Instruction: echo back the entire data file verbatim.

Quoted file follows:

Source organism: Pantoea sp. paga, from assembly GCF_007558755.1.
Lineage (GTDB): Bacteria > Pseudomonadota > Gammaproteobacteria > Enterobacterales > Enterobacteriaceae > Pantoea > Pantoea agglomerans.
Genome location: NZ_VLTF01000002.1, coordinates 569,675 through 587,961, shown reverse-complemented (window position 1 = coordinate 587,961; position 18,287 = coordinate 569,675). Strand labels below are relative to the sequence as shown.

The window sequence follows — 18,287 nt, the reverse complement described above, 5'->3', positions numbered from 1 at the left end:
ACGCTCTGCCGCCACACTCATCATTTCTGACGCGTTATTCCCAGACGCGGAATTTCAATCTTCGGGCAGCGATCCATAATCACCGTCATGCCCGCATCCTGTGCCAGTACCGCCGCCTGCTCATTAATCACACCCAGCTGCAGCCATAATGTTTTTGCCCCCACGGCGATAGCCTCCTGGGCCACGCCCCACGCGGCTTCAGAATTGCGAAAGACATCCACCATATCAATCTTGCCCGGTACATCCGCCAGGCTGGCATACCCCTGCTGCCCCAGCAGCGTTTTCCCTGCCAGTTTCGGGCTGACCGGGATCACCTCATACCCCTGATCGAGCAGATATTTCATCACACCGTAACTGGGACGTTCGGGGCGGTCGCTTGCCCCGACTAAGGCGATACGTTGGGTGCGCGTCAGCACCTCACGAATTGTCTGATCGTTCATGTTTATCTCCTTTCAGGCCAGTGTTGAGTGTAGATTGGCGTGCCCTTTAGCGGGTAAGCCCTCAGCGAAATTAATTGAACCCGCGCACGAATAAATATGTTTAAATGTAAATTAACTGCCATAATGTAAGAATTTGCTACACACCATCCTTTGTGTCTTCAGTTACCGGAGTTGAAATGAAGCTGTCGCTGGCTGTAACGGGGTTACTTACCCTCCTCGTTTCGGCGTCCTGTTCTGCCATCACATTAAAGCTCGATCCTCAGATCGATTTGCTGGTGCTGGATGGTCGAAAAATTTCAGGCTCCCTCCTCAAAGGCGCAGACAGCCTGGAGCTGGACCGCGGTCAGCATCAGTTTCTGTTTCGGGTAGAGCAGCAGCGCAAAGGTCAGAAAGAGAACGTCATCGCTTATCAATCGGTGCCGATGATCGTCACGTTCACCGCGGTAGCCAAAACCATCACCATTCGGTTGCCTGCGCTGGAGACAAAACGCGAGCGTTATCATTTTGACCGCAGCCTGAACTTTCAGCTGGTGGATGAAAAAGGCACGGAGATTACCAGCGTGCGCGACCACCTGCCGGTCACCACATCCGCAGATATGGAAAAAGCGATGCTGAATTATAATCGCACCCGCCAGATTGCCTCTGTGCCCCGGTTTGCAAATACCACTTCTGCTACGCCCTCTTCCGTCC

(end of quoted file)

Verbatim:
Source organism: Pantoea sp. paga, from assembly GCF_007558755.1.
Lineage (GTDB): Bacteria > Pseudomonadota > Gammaproteobacteria > Enterobacterales > Enterobacteriaceae > Pantoea > Pantoea agglomerans.
Genome location: NZ_VLTF01000002.1, coordinates 569,675 through 587,961, shown reverse-complemented (window position 1 = coordinate 587,961; position 18,287 = coordinate 569,675). Strand labels below are relative to the sequence as shown.

The window sequence follows — 18,287 nt, the reverse complement described above, 5'->3', positions numbered from 1 at the left end:
ACGCTCTGCCGCCACACTCATCATTTCTGACGCGTTATTCCCAGACGCGGAATTTCAATCTTCGGGCAGCGATCCATAATCACCGTCATGCCCGCATCCTGTGCCAGTACCGCCGCCTGCTCATTAATCACACCCAGCTGCAGCCATAATGTTTTTGCCCCCACGGCGATAGCCTCCTGGGCCACGCCCCACGCGGCTTCAGAATTGCGAAAGACATCCACCATATCAATCTTGCCCGGTACATCCGCCAGGCTGGCATACCCCTGCTGCCCCAGCAGCGTTTTCCCTGCCAGTTTCGGGCTGACCGGGATCACCTCATACCCCTGATCGAGCAGATATTTCATCACACCGTAACTGGGACGTTCGGGGCGGTCGCTTGCCCCGACTAAGGCGATACGTTGGGTGCGCGTCAGCACCTCACGAATTGTCTGATCGTTCATGTTTATCTCCTTTCAGGCCAGTGTTGAGTGTAGATTGGCGTGCCCTTTAGCGGGTAAGCCCTCAGCGAAATTAATTGAACCCGCGCACGAATAAATATGTTTAAATGTAAATTAACTGCCATAATGTAAGAATTTGCTACACACCATCCTTTGTGTCTTCAGTTACCGGAGTTGAAATGAAGCTGTCGCTGGCTGTAACGGGGTTACTTACCCTCCTCGTTTCGGCGTCCTGTTCTGCCATCACATTAAAGCTCGATCCTCAGATCGATTTGCTGGTGCTGGATGGTCGAAAAATTTCAGGCTCCCTCCTCAAAGGCGCAGACAGCCTGGAGCTGGACCGCGGTCAGCATCAGTTTCTGTTTCGGGTAGAGCAGCAGCGCAAAGGTCAGAAAGAGAACGTCATCGCTTATCAATCGGTGCCGATGATCGTCACGTTCACCGCGGTAGCCAAAACCATCACCATTCGGTTGCCTGCGCTGGAGACAAAACGCGAGCGTTATCATTTTGACCGCAGCCTGAACTTTCAGCTGGTGGATGAAAAAGGCACGGAGATTACCAGCGTGCGCGACCACCTGCCGGTCACCACATCCGCAGATATGGAAAAAGCGATGCTGAATTATAATCGCACCCGCCAGATTGCCTCTGTGCCCCGGTTTGCAAATACCACTTCTGCTACGCCCTCTTCCGTCC